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Published Articles for Year 2016
Multinational Finance Journal, 2016, vol. 20, no. 2, pp. 85-126 |
Nihat Aktas , WHU Otto Beisheim School of Management, Germany    Corresponding Author
Santo Centineo , WHU Otto Beisheim School of Management, Germany
Ettore Croci , Universita’ Cattolica del Sacro Cuore, Italy

This article studies European acquisitions in the period 1990-2013 to examine the relationship between family ownership and the propensity to undertake diversifying acquisitions. We show that family firms, especially those highly leveraged, tend to make more cross-industry acquisitions as this allows the owners to effectively diversify their wealth without selling their shares. Our results also indicate that family firms that value control high (i.e., family firms with high leverage) appear not to diversify at the detriment of minority shareholders.

Keywords : family firms; leverage; control motives; acquisitions
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Multinational Finance Journal, 2016, vol. 20, no. 3, pp. 181-236 |
Andreas Charitou , University of Cyprus, Cyprus
Ifigenia Georgiou , Aston Business School, UK & Cyprus International Institute of Management, Cyprus    Corresponding Author
Andreas Soteriou , University of Cyprus, Cyprus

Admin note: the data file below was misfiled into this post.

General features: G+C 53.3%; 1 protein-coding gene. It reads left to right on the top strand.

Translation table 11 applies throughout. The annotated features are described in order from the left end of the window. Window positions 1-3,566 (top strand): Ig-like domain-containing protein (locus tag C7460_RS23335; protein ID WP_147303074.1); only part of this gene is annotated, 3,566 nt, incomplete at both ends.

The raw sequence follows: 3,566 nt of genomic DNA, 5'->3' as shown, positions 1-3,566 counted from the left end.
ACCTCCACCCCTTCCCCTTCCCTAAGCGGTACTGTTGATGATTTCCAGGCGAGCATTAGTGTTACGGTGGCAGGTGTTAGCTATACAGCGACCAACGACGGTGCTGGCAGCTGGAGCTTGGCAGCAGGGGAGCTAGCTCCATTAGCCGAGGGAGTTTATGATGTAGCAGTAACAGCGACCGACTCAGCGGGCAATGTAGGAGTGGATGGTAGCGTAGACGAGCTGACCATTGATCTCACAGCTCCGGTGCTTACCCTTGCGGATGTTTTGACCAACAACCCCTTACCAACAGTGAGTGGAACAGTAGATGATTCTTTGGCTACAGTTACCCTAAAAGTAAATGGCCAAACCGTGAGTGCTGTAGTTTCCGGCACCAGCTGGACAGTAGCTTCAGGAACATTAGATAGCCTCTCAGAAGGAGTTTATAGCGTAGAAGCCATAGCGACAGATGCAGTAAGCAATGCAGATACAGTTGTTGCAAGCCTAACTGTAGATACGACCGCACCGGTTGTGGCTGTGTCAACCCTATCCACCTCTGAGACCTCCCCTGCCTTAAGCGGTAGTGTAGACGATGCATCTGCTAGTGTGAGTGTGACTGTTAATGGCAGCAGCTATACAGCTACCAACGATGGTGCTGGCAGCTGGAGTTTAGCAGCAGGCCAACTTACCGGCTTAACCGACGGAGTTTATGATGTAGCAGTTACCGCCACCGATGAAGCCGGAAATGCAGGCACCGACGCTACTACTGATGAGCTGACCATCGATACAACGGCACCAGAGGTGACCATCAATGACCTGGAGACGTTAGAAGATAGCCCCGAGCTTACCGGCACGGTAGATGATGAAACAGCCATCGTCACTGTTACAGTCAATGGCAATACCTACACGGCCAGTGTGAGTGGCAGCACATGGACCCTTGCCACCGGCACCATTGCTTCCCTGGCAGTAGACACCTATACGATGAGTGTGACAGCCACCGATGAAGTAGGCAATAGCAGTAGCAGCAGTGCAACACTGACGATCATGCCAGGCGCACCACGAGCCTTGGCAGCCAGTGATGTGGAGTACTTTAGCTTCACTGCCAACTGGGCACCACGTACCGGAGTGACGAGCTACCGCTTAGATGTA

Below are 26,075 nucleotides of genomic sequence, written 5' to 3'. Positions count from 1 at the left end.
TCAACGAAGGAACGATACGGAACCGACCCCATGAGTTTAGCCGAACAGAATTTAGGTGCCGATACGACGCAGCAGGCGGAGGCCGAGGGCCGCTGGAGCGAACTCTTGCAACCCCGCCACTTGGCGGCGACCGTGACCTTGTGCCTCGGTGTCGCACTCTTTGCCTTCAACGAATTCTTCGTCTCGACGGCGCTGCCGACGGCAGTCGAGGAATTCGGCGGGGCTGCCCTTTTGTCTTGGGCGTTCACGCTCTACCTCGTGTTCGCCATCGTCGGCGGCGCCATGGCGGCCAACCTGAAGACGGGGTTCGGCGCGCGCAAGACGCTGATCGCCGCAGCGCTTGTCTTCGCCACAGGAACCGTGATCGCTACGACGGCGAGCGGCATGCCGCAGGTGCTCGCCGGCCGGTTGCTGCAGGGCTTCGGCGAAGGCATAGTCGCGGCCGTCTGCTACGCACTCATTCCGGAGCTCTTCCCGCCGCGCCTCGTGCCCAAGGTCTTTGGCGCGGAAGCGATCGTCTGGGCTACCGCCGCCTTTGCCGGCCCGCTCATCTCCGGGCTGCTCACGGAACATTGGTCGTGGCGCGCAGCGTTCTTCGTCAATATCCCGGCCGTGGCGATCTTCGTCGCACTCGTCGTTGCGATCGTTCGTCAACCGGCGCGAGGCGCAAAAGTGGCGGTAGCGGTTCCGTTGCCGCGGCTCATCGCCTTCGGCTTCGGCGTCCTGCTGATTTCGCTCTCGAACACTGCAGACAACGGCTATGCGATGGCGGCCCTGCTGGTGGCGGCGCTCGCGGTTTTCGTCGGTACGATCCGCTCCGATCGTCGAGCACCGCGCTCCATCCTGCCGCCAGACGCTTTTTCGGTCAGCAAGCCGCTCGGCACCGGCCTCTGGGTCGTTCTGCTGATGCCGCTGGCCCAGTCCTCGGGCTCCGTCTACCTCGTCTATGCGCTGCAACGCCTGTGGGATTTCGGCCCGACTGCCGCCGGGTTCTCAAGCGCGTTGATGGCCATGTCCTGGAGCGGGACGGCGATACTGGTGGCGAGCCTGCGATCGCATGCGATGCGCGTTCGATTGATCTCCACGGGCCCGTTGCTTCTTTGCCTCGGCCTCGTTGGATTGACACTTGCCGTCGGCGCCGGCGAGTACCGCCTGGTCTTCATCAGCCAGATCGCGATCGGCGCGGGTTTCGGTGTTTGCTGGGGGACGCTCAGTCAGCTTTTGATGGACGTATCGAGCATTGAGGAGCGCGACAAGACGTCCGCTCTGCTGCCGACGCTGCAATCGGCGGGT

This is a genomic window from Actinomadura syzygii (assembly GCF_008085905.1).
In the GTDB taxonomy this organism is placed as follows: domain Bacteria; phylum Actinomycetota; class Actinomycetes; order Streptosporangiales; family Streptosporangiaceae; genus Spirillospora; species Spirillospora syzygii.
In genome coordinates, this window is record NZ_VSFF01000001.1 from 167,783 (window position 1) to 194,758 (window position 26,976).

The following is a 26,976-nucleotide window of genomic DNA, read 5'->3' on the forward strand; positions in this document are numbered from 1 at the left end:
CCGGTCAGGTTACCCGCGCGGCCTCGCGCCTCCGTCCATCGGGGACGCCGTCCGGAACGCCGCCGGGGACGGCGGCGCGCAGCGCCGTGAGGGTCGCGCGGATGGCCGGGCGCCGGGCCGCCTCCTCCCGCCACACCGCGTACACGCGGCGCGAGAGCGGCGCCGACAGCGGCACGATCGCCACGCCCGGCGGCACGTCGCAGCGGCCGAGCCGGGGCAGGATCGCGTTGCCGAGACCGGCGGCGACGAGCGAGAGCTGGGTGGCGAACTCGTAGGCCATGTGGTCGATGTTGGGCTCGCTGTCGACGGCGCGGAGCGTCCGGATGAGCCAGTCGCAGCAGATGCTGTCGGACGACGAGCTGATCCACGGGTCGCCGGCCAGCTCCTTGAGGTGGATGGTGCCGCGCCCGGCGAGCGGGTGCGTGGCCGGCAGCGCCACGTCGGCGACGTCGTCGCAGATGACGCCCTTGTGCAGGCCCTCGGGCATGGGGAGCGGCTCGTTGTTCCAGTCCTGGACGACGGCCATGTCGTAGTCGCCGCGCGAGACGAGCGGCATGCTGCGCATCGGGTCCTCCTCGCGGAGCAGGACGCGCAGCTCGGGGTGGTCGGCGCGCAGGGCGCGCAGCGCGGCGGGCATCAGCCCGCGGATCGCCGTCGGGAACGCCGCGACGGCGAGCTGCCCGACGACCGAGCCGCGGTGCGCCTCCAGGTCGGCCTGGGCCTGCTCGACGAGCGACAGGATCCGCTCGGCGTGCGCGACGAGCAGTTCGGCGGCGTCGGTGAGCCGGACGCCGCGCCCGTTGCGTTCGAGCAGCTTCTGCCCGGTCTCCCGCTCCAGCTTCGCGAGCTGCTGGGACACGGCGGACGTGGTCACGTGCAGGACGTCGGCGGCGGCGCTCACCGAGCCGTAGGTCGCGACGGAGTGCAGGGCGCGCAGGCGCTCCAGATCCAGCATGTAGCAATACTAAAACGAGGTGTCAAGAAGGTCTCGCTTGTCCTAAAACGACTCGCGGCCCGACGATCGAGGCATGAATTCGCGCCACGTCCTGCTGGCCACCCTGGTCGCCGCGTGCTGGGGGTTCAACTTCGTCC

In this paper, we highlight the strategic role of the board of directors (BOD) in business excellence and its link with firm value. We empirically investigate the relationship between the composition of the BOD and the winning of a Malcolm Baldrige National Quality Award (MBNQA) or a local award explicitly based on the MBNQA criteria, a proxy for business excellence. Using a contingency approach, we examine several characteristics of the BOD, such as the number of inside directors, the number of directors who can be considered industry experts, and the number of directors with management expertise. We show that the likelihood of winning a quality award is positively associated with the number of outside directors with Ph.D. in the main object of business operations, and the number of outside directors with recent industry expertise. Subsequent residual analysis reveals that firm value is positively associated with the degree of the fit between board composition and quality management strategy. Specifically, operating income before depreciation, operating margin, Tobin’s Q, and ten-day raw and market adjusted returns, are positively related to the degree of fit, while cost per dollar of sales, negatively. Thus, we, conclude that an appropriate board structure that fits the QM strategy exists, and this fit is positively associated with firm value.